Rocking the Real Estate Market: How climate change is reshaping where and how Missourians live

A Sunday drive through the Show Me State looks different now than it did 20 years ago for many reasons; one of them being the variety of square-shaped solar frames that peak out from atop homes and green fields.

Ches Heitmeyer, owner of Columbia’s Solar Sam, has been in the solar power industry for over five years. He attributes some peoples’ decision to “go green” as a reason to switch over to solar power, but the financial costs appear to be a driving concern for many.

“Essentially we figured out that our customer was a hybrid between someone who is progressive, knows technology, and wants to save money,”  Heitmeyer said.

Redfin conducted a survey that found 20% of Americans believe that climate change is negatively impacting the value of their home. The survey also found that almost two-thirds of homeowners in the United States have spent money to protect their homes against risks related to climate change, for example, floods and heatwaves.

Because of this, real estate developers are particularly interested in the long-term financial investments of property development.

According to previous MO Info Corps reporting, climate change is playing a pivotal role in exacerbating flooding, which is shaping state policymakers’ understanding of development real estate in areas prone to flooding.

Bob Criss, professor emeritus of earth and planetary sciences at Washington University, explained that solutions to address flooding’s impact on the development of commercial properties in Missouri are rooted in future estate and financial assistance following environmental disasters.

“The most important thing that we can do is stop developing in flood plains,” Criss said. “The best remedy for our current problems is when you have a flood damaged home, we need more federal buyouts and federal help for people to abandon that site and go somewhere else.”

But for those who are unaware that their homes may be at risk, Criss explains the importance of education on flooding and utilizing available resources such as topography maps when searching for a home. For example, the Federal Emergency Management Agency (FEMA) offers flood zone maps, which can assist those looking to buy or rent a home in understanding the flood risk in areas throughout the state. 

A 2020 nationwide study conducted by a nonprofit research group found more than 280,000 properties in Missouri were at risk of flood damage, as reported by St. Louis Public Radio. Communities that are near or connected to levees or dams downstream were more susceptible to flooding.

Flooding isn’t the only climate concern for Missourians in the market for real estate. 

200 million people worldwide will be displaced by rising sea levels by 2100, a recent study by the Proceedings of the Nation Academy of Sciences of the United States found.

Direct costs connected to climate change, such as displacement, can have an effect on homeowners even as residual living costs associated with  climate change can also be  financially burdensome. As temperatures and sea levels rise, so do utility and insurance costs. The reason for this is due to the power needed to cool homes and the frequency and magnitude of future environmental disasters which would impact insurance companies.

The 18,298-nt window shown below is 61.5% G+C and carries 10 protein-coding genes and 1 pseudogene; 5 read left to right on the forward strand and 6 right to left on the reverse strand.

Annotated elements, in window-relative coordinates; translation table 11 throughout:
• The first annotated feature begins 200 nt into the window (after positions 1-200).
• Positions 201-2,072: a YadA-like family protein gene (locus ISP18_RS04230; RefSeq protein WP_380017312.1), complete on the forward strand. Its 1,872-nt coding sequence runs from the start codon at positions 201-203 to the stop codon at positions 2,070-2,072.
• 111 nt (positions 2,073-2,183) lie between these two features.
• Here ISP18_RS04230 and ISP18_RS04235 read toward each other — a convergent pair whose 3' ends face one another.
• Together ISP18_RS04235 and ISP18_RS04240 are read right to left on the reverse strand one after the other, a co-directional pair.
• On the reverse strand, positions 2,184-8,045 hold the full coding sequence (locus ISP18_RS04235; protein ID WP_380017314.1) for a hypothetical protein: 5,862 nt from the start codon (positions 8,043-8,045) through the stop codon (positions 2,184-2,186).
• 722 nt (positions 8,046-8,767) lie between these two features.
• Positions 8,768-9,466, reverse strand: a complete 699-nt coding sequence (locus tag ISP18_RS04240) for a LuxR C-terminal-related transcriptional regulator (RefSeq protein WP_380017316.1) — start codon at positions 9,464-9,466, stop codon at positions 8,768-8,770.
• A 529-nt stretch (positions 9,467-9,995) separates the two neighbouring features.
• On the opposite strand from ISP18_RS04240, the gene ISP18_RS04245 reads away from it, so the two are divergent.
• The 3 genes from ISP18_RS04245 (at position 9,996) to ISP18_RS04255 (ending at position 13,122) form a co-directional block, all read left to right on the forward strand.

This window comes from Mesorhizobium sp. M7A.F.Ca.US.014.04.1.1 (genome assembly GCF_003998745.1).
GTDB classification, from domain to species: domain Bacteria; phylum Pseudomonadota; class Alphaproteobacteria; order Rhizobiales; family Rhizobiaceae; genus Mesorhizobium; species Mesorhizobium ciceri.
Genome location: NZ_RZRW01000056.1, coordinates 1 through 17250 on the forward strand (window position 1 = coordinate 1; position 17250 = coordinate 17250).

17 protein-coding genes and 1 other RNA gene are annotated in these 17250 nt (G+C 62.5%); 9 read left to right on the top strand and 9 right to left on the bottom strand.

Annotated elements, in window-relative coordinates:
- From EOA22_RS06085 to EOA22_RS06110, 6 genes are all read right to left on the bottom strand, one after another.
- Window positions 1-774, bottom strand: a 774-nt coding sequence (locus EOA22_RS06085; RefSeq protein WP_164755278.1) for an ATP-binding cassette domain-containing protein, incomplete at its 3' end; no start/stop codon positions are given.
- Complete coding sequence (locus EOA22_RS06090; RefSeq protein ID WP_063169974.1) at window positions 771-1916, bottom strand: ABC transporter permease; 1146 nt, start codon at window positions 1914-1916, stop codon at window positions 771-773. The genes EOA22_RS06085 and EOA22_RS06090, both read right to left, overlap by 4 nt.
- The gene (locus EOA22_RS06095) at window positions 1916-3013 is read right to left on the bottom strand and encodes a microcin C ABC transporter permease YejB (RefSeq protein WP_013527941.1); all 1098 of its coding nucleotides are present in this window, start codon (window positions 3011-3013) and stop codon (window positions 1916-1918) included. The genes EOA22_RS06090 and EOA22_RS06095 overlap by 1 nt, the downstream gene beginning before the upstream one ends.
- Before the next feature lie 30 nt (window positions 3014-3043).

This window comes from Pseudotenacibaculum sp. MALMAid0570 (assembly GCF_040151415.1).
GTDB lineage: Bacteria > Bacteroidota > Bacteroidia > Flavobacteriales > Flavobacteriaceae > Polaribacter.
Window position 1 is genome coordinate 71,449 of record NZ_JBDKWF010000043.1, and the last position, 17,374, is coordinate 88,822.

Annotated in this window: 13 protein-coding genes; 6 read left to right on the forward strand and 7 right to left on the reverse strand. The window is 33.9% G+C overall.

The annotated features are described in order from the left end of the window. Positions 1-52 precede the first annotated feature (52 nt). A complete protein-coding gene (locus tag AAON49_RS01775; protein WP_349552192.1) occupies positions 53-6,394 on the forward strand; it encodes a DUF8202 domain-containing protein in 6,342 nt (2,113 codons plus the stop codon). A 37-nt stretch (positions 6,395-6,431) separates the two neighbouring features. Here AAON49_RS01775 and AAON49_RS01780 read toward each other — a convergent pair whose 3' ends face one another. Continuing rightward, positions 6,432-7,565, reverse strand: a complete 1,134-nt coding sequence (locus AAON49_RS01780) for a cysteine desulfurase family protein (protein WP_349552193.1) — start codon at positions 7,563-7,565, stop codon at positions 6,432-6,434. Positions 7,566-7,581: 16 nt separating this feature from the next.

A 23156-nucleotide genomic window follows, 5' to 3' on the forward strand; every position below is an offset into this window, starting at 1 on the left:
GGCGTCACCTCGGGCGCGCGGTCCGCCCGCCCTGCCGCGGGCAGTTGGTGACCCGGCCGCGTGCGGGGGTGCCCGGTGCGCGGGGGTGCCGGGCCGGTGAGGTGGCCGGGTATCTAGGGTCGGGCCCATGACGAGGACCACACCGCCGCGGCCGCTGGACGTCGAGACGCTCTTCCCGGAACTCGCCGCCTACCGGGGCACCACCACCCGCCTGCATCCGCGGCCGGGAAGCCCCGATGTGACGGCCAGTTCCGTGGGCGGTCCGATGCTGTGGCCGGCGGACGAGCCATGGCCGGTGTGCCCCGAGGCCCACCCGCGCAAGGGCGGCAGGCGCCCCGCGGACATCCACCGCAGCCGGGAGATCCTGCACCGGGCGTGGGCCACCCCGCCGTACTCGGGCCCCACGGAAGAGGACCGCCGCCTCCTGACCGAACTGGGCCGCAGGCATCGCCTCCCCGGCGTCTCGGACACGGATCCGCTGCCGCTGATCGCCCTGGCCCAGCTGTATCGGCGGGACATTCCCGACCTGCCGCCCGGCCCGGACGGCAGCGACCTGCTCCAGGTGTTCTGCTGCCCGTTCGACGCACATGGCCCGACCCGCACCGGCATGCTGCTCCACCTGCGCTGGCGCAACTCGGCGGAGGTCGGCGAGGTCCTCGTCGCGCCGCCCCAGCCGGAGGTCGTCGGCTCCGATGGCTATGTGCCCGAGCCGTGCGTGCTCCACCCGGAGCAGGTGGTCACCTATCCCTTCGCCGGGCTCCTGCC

Missouri natives were informed by a recent survey that residents of Missouri who live closer to the New Madrid Levee Fault Line were struggling to obtain earthquake insurance. 

According to the Department of Commerce and Insurance (DCI), costs of earthquake insurance have increased by up to 720% within the last 20 years. Counties near the fault line are more susceptible to earthquakes due to a continental breakup over 700 million years ago that left deep weakness underground in that area. The breakup failed to split up the ancient continent but left the area mechanically weak.

There is research that suggests some correlation between climate change and earthquakes. Although the direct connection is still being studied, existing research projects the alarming costs of climate change for the real estate industry as climate fluctuations continue to pervade this region.  

A survey conducted by the DCI found that in the year 2000, 60% of homes in communities near the New Madrid fault area had earthquake insurance; now it is closer to 13%. The department is working to educate homeowners about their options, which include things like different deductible costs and the importance of these forms of insurance. Earthquake insurance is important because uninsured homes may be at a major financial risk.

“There is no coverage in the standard policy for certain items like flooding and earthquakes, and I think there is a big education piece that needs to happen so people can understand what they have coverage for,” said Jo LeDuc, the director of the division of insurance regulation for the department.

But insurance is not the only cost that is rising for new homeowners across Missouri.

Climate change plays a role in the amount of energy needed to keep homes cool, which causes increases in utility costs worldwide. There have already been several heat warnings issued this summer throughout the Midwest.

All of these increased expenses will shape the decisions people make when it comes to buying homes. In upcoming years, one of the first questions that potential buyers could ask should be less centered on the number of bedrooms a space has, but more on how prone to flooding that area is and other climate-related factors.

Fairriona Magee is a graduate student at the Missouri School of Journalism specializing in health and environmental journalism.

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